I have spent the last few weeks working on my thesis. Last night I submitted, which means my honours project has come to a close.
I need to remove ubiquiOS so that I can release the project as open-source. I will license this project under a 3-clause BSD and make it freely available on my github.
Spent most of the week continuing to work on the test scheduling web
interface. The lists of meshes and sites are now the primary entry
points, and if you click through then you have access to the meta data
about the site/mesh and the specific schedule that applies. These can
all be edited to change the names displayed in the results interface,
and schedules that are updated are made available for amplet clients to
The layout and flow are mostly settled now, though will likely be
updated after more frequent use. I've got the base functionality working
and have started adding some of the nice features that help make sure
the right data gets added, or inform the user what is expected. Slow and
I've spent most of my week working on getting the Accton (as4600) up and running with Open Network Linux. I figured out a solution to control the fans, we have managed to set the fans to a quieter fixed speed using the C API exposed by Open Network Linux Platform Infrastructure (ONLP) library.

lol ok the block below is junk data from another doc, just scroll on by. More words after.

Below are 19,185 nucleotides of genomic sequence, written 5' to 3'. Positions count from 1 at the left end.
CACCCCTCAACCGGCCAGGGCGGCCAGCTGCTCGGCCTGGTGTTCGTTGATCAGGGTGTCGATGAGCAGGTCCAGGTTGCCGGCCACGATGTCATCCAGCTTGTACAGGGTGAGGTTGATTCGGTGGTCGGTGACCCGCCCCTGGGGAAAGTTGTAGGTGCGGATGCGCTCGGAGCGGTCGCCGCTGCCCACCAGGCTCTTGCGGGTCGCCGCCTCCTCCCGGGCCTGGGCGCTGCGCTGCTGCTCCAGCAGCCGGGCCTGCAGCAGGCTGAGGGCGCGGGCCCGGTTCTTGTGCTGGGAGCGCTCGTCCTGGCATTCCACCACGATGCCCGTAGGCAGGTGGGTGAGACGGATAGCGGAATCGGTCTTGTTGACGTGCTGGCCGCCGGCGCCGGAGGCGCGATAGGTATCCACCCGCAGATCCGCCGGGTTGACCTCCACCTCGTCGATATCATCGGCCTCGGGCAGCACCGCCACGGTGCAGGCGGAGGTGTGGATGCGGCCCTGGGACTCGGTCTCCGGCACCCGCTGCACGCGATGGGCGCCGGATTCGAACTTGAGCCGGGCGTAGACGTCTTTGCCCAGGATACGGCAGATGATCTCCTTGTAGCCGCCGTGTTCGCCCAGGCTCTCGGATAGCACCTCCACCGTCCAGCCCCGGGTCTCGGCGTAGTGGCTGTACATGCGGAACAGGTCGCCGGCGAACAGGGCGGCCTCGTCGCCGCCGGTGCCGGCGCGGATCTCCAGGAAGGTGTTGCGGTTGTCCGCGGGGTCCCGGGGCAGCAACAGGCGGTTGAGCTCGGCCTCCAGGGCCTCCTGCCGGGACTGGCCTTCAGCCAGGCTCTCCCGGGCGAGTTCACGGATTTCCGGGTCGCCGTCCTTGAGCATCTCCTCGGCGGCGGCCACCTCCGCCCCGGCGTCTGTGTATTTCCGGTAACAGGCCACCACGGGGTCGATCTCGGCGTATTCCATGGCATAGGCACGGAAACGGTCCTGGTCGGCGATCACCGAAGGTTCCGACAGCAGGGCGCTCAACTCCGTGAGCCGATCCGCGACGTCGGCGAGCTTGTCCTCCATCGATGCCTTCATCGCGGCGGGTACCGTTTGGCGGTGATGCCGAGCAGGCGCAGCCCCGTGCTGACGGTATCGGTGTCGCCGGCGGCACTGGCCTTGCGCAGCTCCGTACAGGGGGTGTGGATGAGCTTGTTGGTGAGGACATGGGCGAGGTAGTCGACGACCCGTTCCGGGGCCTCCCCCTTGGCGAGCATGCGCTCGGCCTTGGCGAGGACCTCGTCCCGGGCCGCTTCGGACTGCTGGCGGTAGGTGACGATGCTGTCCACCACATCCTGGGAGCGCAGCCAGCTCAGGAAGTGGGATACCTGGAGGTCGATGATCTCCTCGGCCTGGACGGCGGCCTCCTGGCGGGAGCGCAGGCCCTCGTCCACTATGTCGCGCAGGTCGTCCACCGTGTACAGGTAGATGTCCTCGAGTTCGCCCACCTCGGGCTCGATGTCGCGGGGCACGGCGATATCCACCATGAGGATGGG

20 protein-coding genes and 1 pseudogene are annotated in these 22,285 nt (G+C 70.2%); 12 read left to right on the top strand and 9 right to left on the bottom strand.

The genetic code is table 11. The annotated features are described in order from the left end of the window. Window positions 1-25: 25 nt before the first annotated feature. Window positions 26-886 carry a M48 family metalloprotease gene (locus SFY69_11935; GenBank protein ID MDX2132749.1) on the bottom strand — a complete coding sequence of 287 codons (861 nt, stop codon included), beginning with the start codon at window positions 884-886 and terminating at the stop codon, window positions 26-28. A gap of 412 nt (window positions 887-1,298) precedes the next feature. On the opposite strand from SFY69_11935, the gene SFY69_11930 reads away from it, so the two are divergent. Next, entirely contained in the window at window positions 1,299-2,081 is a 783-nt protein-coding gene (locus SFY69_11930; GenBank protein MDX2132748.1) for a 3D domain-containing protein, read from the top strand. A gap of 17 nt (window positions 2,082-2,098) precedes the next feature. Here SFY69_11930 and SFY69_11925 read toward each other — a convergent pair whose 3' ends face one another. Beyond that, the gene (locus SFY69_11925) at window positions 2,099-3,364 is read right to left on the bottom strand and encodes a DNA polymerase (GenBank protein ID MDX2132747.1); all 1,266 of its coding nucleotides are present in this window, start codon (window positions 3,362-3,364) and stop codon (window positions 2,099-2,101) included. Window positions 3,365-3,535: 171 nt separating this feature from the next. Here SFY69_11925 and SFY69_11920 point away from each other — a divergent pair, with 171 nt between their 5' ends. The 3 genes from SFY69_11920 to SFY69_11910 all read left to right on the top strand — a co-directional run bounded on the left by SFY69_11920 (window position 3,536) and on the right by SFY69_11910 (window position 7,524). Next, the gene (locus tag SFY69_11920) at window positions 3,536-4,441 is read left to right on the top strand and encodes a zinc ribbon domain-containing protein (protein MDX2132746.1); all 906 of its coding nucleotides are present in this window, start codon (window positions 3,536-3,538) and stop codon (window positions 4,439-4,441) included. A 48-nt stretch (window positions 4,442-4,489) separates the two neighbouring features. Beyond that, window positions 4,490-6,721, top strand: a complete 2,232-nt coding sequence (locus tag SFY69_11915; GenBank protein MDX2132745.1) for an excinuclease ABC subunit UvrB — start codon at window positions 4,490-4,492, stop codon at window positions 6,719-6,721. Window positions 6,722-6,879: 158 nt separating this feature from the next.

Among other things we now have a persistent file system with networking for management and automatic running of scripts to slow the fans etc making it possible to reboot the switch.
Once that was sorted I managed to get OF-DPA running on it. The pipeline is very restrictive, more so then I expected. Using a mix of example code and the documentation I managed to get a version of simplest switch working. (Simplest switch forwards between two ports statically). This code is located here https://github.com/openvapour/simplestswitch . One gotcha with OF-DPA is that it uses the OpenFlow group number to mean something special and outputting packets directly out a port does not seem possible rather this needs to be achieved via a group. Group numbers are bitmasked with specials meanings including the type of group and possibly vlan and/or port id. For instance a l2 unfiltered interface group uses the high bits to indicate the type and the low bits the interface, this essentially behaves like an OpenFlow indirect group.
However I've found packet-ins segfault ofdpa, I currently believe this to be an issue in closed the source code.
I managed to hack together an implementation of my final test - the performance of reactively adding flow mods. However having got side tracked on the Accton so still need to tidy this up a bit and ensure I'm getting all the output I could need. And then look towards running tests.
Spent a fair chunk of my week proof-reading, first a document responding to questions about the BTM project, then Dan and Darren's Honours reports.